To us gear or petrol heads, cars, bikes, tractors, anything with a combustion engine has soul (except for a Prius, f**k those bastards). When we drive a car there is a connection with that car. We feel as if our fingers have been fused to the steering wheel and we have become part of the car, or the car has become part of us. It's hard to explain. We fall in love with these things. To other weirdos they are just inanimate objects that get us from point A to B on a map, and in a sense they are right. That is the purpose of the car. But to some of the more smart people on the planet, they become our friends, like our tools, our favorite hunting rifle, or our dog. We love them, we care for them. We know their kinks and their performance issues in certain areas. You know car drifts to the left, you know your truck sputters when it reaches high revs, you know your car's rear passenger window has finicky electrics and will only work on a hot day.
The best example I can think of a person's bond with a car is Dean and Baby:
"The rules are simple, Sam. You don't take a joint from a guy named Don and no dogs in the car!"-Dean Winchester
For those of you who don't know who that is, that is Baby, Dean Winchester's car in Supernatural (Yes, I watch that show. It's a not-so-guilty pleasure). Baby is a 67' Chevy Impala. It is Dean's car throughout the whole show. Dean loves this car, there's a reason it's called Baby. Dean has rebuilt this car several times throughout the whole series. He has an undeniable bond with this car. If anyone watches the show, they know what I am talking about. Petrol heads have a special bond with cars that no one knows but them (except for the GWiz, that SOB can go to hell).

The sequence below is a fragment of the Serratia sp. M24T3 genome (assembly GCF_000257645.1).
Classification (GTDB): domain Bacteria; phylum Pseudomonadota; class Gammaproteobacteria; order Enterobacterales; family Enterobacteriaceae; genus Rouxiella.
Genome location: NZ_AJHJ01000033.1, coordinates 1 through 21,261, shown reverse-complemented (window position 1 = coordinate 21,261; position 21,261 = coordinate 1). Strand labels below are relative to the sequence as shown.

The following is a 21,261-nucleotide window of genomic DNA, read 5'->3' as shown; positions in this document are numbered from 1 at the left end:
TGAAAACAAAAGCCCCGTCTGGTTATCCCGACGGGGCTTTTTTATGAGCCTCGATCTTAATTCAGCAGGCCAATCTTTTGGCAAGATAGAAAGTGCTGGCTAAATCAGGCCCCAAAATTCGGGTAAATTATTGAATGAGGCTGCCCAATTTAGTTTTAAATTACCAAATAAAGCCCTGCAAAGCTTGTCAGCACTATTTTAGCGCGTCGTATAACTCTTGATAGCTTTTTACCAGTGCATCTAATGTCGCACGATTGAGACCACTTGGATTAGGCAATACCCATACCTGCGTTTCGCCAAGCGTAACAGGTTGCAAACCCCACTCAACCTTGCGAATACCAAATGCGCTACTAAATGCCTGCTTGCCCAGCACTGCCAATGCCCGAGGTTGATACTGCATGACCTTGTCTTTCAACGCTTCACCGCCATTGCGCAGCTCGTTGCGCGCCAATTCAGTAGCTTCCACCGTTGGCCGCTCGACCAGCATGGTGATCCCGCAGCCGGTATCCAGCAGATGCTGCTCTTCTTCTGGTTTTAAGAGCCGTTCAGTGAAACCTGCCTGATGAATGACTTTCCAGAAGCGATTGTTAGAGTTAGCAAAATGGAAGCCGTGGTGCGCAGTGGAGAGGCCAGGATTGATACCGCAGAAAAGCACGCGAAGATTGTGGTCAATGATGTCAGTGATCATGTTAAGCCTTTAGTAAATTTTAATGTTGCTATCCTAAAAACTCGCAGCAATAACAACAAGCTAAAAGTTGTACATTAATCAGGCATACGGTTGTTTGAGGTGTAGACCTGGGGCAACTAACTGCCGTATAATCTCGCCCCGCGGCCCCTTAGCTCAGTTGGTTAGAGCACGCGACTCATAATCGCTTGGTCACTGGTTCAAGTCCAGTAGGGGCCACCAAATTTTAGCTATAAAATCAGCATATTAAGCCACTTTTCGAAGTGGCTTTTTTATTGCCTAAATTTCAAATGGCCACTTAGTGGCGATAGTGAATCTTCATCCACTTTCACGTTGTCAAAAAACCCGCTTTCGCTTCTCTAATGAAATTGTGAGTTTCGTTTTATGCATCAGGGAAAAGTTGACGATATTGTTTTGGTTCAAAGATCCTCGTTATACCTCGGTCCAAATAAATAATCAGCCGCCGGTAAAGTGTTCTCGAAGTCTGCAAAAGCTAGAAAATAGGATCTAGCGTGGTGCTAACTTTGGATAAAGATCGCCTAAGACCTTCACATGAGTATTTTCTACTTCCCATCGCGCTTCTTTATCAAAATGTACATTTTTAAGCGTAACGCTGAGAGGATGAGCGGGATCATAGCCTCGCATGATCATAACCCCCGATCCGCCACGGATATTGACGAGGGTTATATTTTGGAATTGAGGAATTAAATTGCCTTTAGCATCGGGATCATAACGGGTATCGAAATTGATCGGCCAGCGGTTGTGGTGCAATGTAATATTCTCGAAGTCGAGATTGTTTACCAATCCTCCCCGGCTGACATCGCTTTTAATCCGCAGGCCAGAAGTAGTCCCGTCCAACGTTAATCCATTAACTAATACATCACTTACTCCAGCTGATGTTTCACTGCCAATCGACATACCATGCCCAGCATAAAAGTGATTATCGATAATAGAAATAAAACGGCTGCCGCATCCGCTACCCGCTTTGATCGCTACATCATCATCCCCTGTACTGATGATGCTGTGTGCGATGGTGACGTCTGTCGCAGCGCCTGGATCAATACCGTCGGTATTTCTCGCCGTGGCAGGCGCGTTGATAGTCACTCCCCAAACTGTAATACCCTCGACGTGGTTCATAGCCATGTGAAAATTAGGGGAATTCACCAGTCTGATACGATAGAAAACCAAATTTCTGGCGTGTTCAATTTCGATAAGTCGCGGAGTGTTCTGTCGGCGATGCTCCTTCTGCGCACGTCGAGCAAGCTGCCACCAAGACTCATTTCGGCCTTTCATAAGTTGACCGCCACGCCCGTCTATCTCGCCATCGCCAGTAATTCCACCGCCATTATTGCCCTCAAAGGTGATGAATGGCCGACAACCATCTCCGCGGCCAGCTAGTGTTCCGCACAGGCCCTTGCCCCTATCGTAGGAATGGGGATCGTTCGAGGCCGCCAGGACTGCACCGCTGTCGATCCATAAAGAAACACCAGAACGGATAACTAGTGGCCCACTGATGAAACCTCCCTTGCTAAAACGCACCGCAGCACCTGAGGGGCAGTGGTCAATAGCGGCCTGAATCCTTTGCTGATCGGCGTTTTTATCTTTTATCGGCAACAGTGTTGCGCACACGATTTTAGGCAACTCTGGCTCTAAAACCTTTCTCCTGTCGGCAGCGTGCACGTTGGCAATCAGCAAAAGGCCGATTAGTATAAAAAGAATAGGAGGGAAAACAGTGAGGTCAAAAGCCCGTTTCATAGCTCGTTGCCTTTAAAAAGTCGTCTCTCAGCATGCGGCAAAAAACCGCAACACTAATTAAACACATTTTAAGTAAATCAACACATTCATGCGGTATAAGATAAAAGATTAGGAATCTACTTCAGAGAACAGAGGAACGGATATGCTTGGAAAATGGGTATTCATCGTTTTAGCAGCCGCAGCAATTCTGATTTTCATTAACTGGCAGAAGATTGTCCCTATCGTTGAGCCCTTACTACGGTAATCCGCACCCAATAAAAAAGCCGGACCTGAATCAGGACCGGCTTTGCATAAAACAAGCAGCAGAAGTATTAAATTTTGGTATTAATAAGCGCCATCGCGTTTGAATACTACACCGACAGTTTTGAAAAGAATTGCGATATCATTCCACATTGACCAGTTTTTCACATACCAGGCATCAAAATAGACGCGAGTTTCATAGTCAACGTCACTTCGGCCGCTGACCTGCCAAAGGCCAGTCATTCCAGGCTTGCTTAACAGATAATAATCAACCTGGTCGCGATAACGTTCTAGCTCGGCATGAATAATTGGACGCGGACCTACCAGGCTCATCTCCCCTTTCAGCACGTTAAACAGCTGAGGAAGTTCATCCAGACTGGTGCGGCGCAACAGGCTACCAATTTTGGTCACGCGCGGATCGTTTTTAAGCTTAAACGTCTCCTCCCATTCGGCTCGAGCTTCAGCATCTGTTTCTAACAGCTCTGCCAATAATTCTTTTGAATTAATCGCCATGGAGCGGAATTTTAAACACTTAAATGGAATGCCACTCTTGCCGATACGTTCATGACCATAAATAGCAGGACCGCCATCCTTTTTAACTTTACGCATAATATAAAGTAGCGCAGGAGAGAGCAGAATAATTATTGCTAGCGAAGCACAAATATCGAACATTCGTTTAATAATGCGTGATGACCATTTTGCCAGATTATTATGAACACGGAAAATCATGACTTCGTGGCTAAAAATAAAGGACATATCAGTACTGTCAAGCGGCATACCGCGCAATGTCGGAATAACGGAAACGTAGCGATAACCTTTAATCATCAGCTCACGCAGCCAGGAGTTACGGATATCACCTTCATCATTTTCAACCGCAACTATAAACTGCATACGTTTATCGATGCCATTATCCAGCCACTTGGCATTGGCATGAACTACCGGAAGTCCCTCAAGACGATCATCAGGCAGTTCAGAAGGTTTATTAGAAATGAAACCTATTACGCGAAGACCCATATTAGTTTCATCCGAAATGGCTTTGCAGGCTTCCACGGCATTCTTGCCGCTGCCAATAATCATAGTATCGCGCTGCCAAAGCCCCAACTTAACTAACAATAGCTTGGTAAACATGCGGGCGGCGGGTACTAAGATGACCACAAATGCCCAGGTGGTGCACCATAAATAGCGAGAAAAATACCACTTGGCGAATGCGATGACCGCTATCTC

Ost Neer and Patricia Pedrosa have hit on this idea before I have. In Pat's "On the Go #2" https://drivetribe.com/p/my-boyfriend-fvARm7wlSyqudEVLZ_XSDw?iid=M3TuVMrUQ5CGFYI1_2nSeQ, she describes the fact that our cars can be our boyfriends and girlfriends. They become our bodyguards and pals. John MacD in the comments thread of that describes it as a friend he's shared scars, cuts, and bruises with. We form an emotional attachment to them. Ost also talks about this in his article "From Stockholm With Love" https://drivetribe.com/p/from-stockholm-with-love-UaHkBS_xSlaRGpBKe-iF2Q?commentId=ROP6OBGnTUKRhJPov7HALw&iid=Vlaq6VBVT--6cVOHJn-lew . He describes near the end of his article how a car is a monster that hurts us. It's a painstaking process of fixing it up, repair it. Wash, Rinse, Repeat. But in the end, we still love it. It will eventually kill us but we love it.
Now to the cancerous looking thing called rust. To a car person this is cancer. It will eat away your car, and make it look like crap. It will be a pox to your car. To almost every individual, rust on a car is a disease. I think rust is more like wrinkles and scars.
To illustrate my point, look at an elderly person: